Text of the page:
• avatar avast2006 says:

        That’s Christian Hell as opposed to Muslim Hell or Norse Hel, or the Roman or Greek Underworld(s), et cetera. For me, the question is, how are we all, as infidels by definition in every religion but our own, going to manage to be in everyone else’s Hell simultaneously? Will it be like a time-share condo?

        • avatar Ariana says:

          Maybe there is a rip in the hell-space continuum and you have to spend some time in each hell every day 😀

        • avatar River Song says:

          this is just such an interesting concept and one that might make even belinda joy stop and think for a moment. or not.

          each religion believes all others are wrong…. each thinks that if you don’t practice their particular religion and believe in their god, you’re going to spend eternity in hell. which means that, no matter what a good, christian, church-going, bible-thumping life you lead in your religion, you’re going to go to *somebody’s* hell when you die.

          do we get to choose which hell we go to? i do imagine that some hells are better than others…

        • avatar John Lee says:

          LOL, damn, so many hells to choose from if you believe there is a god and you choose the wrong one. Good thing I don’t believe in it, or Santa Claus or else I’d never get anything good for Christmas (yes, I celebrate it purely as a retail and family holiday with zero religious implications).

        • avatar Lym BO says:

          Actually, every religion believes theirs is the only religion. So, based on that premise, if any of them are correct, then there will only be one heaven , which that chosen group will go to, & all others will go to their hell.

    • avatar avast2006 says:

      Letter Writer #1: Ultimately, you have to live your life according to your own decisions about what is best for you. Nobody else can do that for you, though it sounds like your father thinks he has the right to. (It also sounds like the rest of your family is not so much in agreement with him as they are cowed by his vehemence on the subject of you and your partner.)

      If you let your family (your father) dictate your choice of partner, will you find yourself resenting him and ultimately becoming alienated from him over time? Because if you are going to lose Dad in either case, far better to not lose the man you love, too.

      Also, it sounds like Dad is a control freak. If not this battle, there will be something else in the future for him to be displeased with and give you the silent treatment, in order to make you bow and scrape before his might. I say call his bluff now, and if he rejects you permanently, that’s his choice, not yours.

      And if he does cut you off, sorry to be harsh, but good riddance to someone who values something entirely hypothetical and unprovable (face it, religion is completely unprovable) over his own family. You aren’t throwing _him_ away, you are choosing your mate AND you are choosing your father if he will have you. You are not the cause of the schism, Dad is.

      • avatar avast2006 says:

        One other thing occurs to me: if you choose your partner, that still gives Dad a chance to reconsider and reconcile. sometime down the road (And don’t think your Mom isn’t working on that behind the scenes, when it comes to it. She doesn’t want to lose her daughter.) If you dump your partner at Dad’s behest, that’s a lot more permanent.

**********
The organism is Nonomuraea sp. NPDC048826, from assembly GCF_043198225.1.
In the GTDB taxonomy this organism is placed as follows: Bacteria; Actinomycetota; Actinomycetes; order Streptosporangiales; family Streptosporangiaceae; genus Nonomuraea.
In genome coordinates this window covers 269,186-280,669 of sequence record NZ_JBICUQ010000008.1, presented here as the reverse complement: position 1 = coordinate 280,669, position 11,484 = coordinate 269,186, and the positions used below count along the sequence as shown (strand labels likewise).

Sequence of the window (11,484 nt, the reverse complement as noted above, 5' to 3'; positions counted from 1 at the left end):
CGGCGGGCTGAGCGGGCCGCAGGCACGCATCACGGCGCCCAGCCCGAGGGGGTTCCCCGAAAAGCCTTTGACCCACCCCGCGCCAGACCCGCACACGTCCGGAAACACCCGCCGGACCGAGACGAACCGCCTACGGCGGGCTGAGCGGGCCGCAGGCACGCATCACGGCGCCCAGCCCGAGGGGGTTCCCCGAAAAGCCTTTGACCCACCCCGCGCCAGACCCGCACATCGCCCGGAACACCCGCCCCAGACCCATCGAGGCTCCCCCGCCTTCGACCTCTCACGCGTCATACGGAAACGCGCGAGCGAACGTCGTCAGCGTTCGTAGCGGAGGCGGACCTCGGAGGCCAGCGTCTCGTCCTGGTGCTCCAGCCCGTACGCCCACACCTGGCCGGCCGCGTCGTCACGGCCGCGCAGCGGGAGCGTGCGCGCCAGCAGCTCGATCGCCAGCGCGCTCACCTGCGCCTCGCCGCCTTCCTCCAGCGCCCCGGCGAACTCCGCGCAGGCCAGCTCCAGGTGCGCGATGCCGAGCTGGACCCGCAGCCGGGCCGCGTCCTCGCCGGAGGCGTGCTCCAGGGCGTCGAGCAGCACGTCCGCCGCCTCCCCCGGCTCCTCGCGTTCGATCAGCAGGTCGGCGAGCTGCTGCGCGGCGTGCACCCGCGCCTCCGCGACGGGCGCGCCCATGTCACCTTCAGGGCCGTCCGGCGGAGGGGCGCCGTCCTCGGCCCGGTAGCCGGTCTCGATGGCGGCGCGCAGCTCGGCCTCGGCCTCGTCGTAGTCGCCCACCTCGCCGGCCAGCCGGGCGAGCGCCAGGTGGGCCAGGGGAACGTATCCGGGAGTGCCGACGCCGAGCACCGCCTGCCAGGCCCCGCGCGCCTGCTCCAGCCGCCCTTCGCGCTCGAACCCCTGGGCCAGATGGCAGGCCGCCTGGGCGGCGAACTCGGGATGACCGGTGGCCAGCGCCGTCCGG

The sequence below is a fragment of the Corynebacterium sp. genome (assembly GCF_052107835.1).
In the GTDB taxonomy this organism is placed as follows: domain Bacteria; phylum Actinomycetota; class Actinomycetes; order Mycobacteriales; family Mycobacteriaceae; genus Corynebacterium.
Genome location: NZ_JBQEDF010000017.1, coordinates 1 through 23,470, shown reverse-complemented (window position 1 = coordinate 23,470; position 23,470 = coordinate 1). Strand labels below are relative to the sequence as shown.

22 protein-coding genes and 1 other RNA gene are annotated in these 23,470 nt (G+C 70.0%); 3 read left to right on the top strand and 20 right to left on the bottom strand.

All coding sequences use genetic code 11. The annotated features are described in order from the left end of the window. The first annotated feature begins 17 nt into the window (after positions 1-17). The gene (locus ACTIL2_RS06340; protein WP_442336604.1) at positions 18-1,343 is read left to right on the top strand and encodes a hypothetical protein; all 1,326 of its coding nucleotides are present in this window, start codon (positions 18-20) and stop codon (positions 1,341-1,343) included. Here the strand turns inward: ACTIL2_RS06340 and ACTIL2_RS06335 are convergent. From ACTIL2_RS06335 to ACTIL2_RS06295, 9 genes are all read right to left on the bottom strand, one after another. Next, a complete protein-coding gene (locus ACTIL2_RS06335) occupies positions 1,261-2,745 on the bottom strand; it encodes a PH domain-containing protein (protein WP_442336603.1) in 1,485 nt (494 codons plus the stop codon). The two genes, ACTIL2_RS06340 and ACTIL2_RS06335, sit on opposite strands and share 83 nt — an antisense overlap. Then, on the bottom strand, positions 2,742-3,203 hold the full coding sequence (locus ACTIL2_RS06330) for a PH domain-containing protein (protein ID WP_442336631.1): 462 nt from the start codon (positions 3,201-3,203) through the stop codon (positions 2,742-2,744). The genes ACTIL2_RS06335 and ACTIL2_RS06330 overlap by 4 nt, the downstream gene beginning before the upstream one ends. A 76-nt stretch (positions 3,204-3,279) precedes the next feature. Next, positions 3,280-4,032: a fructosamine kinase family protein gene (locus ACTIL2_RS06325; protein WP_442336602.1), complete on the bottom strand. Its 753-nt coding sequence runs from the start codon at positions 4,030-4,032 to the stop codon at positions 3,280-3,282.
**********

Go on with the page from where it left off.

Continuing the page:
• avatar sdpooh says:

        I agree Avast. She is not a daughter, she is, in his mind, dad’s property. He probably had a bargain in the works for her with a “nice” muslim man twice her age. She needs to run, fast, if she is not a religious muslim. If she marries this young man and tries to also interact with her family, they WILL find a way to punish her. And we have seen how muslim dad’s punish those rebellious daughters, it’s permanent.

    • avatar JCF4612 says:

      John — Looks like the resident bible-thumper is going to sit this one out. Probably off to some marathon revival service.

  11. avatar traceygm says:

    Letter writer #1 – please don’t fret. Enjoy your wonderful day, revel in those that love and accept your marriage, and don’t worry about your family. Time will tell which way they will fall. Once they see your joy in your marriage, and once grandkids come along, they will probably sing a different tune!

    Letter writer #2 – call it romantic, call it old-fashioned, call it silly – I LOVED it!!!! And no, I didn’t have a clue it was coming; we had never talked about marriage, only that we wanted to be together forever!! When he pulled that little black box from his pocket and dropped to one knee at the top of Heavenly (overlooking Lake Tahoe), I nearly fell over in shock and joy!!!! To each his own cup of tea!!

    • avatar Patato says:

      I disagree that ‘when they see joy in your marriage, they will come around.’ My marriage was pretty joyful, but my mom could not accept my kids, or my sister’s step son. She only treated my sisters daughter with love and acceptance, because she was the only one who was of the ‘correct’ heritage. Too bad for her, my kids grew up knowing that the love of their mom and dad was unconditional, but their grandmother’s love was conditional, and they didn’t meet the condition. We were all polite on holidays, but didn’t go out of our way for her, and it was her loss. She chose not to come to their games, plays, graduations, or other occasions. She came late, and left early, every party she did attend. But because I was honest with my kids, and never asked them to deny their feelings, they grew up to be loving, accepting people, with no tolerance for bigotry of any kind. Grandma unknowingly became an object lesson.